Chicago Cubs’ Chase Strumpf should not be the prospect to shop

(Photo by Katharine Lotze/Getty Images)
(Photo by Katharine Lotze/Getty Images) /

The trade deadline is fast approaching, and Chase Strumpf is seen as the ‘most tradable prospect’ in the Chicago Cubs system.

Prospecting is a tough baseball angle and even more challenging in striking gold when trying to acquire talent. Talent-laden teams with deep systems such as the San Diego Padres, Seattle Mariners, and Los Angeles Dodgers come to mind regarding an ability to move pieces without worry.

The Chicago Cubs have vastly improved their system in the past couple of years. They have graduated former 2018 first-round pick, Nico Hoerner, to the majors and have a bevy of talent waiting for their opportunity in the form of outfielder Brennen Davis, catcher Miguel Amaya, and starting pitcher Brailyn Marquez.

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Chase Strumpf, the Cubs’ second-round pick out of UCLA in 2019, currently ranks as the number five overall prospect. In a piece from’s Jim Callis, Strumpf was listed as Chicago’s ‘most tradable’ prospect.

In terms of prospect value and depth, the club selected high school standout and Chicago-area native Ed Howard in this year’s MLB draft, in the first round. Howard, of course, is a shortstop. Superstar Javier Baez is manning the current state of the shortstop position, and, with the emergence of Hoerner, it seems Strumpf is now expendable.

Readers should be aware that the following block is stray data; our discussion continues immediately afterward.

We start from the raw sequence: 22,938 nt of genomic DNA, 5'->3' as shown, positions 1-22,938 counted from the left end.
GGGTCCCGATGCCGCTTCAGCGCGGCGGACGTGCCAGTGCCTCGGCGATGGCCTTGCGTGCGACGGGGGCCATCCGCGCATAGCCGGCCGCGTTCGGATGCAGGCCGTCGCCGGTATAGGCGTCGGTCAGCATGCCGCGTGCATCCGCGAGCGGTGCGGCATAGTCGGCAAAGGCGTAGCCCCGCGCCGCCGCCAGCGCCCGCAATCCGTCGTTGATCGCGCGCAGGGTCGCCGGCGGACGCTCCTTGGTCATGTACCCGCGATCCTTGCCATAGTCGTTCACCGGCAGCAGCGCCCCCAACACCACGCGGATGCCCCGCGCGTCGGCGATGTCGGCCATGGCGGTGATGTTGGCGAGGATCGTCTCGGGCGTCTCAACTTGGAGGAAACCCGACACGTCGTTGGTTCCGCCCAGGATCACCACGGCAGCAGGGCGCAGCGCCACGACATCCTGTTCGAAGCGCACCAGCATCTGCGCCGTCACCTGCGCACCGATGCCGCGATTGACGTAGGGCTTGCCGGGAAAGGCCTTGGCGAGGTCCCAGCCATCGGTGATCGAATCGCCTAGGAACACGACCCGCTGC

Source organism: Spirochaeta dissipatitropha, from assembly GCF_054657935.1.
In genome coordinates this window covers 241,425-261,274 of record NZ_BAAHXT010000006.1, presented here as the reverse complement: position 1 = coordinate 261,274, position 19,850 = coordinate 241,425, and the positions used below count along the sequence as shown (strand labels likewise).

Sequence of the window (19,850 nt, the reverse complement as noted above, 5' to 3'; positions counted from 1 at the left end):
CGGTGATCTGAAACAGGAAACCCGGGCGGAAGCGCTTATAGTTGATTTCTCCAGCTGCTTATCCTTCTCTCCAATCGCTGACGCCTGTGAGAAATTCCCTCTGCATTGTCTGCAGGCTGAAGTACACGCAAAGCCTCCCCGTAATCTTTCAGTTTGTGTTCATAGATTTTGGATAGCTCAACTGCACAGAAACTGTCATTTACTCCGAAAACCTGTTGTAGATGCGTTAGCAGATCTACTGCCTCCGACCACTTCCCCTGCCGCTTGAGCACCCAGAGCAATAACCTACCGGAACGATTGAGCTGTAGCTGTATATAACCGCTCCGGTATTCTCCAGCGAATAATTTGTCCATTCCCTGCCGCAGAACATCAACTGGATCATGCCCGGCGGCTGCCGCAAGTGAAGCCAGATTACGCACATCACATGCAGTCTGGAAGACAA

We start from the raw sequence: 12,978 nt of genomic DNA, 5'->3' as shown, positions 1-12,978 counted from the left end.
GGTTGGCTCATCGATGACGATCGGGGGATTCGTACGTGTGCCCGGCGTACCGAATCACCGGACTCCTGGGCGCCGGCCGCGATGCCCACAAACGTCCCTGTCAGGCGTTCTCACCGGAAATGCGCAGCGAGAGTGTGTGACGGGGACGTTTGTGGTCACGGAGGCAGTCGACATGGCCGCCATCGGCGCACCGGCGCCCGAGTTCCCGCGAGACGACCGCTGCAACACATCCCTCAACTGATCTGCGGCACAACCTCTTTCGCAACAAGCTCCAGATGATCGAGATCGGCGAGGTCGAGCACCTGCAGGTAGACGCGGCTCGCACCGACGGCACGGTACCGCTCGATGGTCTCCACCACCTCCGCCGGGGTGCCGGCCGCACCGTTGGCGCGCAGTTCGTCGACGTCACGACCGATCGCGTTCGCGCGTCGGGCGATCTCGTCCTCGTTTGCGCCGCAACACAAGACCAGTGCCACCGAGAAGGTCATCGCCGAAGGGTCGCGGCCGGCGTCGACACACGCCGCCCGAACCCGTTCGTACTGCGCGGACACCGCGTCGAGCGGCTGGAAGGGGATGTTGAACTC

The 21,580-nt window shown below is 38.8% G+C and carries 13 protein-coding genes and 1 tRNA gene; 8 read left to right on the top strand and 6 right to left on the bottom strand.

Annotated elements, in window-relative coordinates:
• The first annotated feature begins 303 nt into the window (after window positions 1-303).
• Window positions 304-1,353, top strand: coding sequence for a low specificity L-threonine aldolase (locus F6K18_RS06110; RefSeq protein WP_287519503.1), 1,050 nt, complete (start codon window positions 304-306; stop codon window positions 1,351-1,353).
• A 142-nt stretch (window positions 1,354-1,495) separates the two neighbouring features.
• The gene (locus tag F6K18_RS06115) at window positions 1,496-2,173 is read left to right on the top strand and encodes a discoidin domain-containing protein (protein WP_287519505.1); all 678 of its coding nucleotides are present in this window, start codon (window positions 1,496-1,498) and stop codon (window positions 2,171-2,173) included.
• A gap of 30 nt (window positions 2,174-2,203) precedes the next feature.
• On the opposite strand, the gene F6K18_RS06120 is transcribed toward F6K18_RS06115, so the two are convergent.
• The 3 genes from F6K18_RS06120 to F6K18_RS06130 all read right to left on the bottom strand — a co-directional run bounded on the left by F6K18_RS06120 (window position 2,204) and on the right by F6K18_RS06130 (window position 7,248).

It in itself may very well be true. The Cubs expect to keep Báez long-term, and with Hoerner, as the future everyday second baseman, it does not seem to make much sense for the Cubs to keep Strumpf, significantly if they can leverage value in a trade.

Strumpf saw action at three levels in his first year of professional baseball. He struggled to a .182 average in 32 plate appearances in rookie ball but still managed to post a 117 wRC+. Most of his time in 2019 was spent at Class-A South Bend, where there 22-year-old slashed .292/.405/.449, two home runs, 14 RBI, and posted a 146 wRC+.

Unfortunately, circumstances with a back injury derailed Strumpf’s first season. Although Strumpf did return, he slashed .189/.302/.283 and was not a part of South Bend’s run to the Midwest League Championship.

As with many prospects around this year’s deadline, the biggest issue with Strumpf is the appropriate value. He ranks as the number five prospect in the system. He has displayed an impressive demeanor at the plate in just one professional season, and any deal involving Strumpf will undoubtedly require significant league level talent.

Expectations across the league are that this may well be a quiet deadline. A truncated season doesn’t force the hand of clubs like that of a full season. Another challenge the Cubs face is figuring the terms of a long-term deal with Báez. The star shortstop is not a free agent until 2022 when he turns 29. Thankfully because of that control relative to his age, it would be surprising to see a team invest an asinine amount of money in his services.

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If the Cubs cannot square up a deal with Báez, however, and he does walk, there needs to be depth for the next man. In a corona virus free world, trading Strumpf would make a lot more sense. Sadly, this is not that world. Not yet. The Cubs need to ride the Strumpf wave and hope he can continue to develop into a big-league starter a couple of years down the line.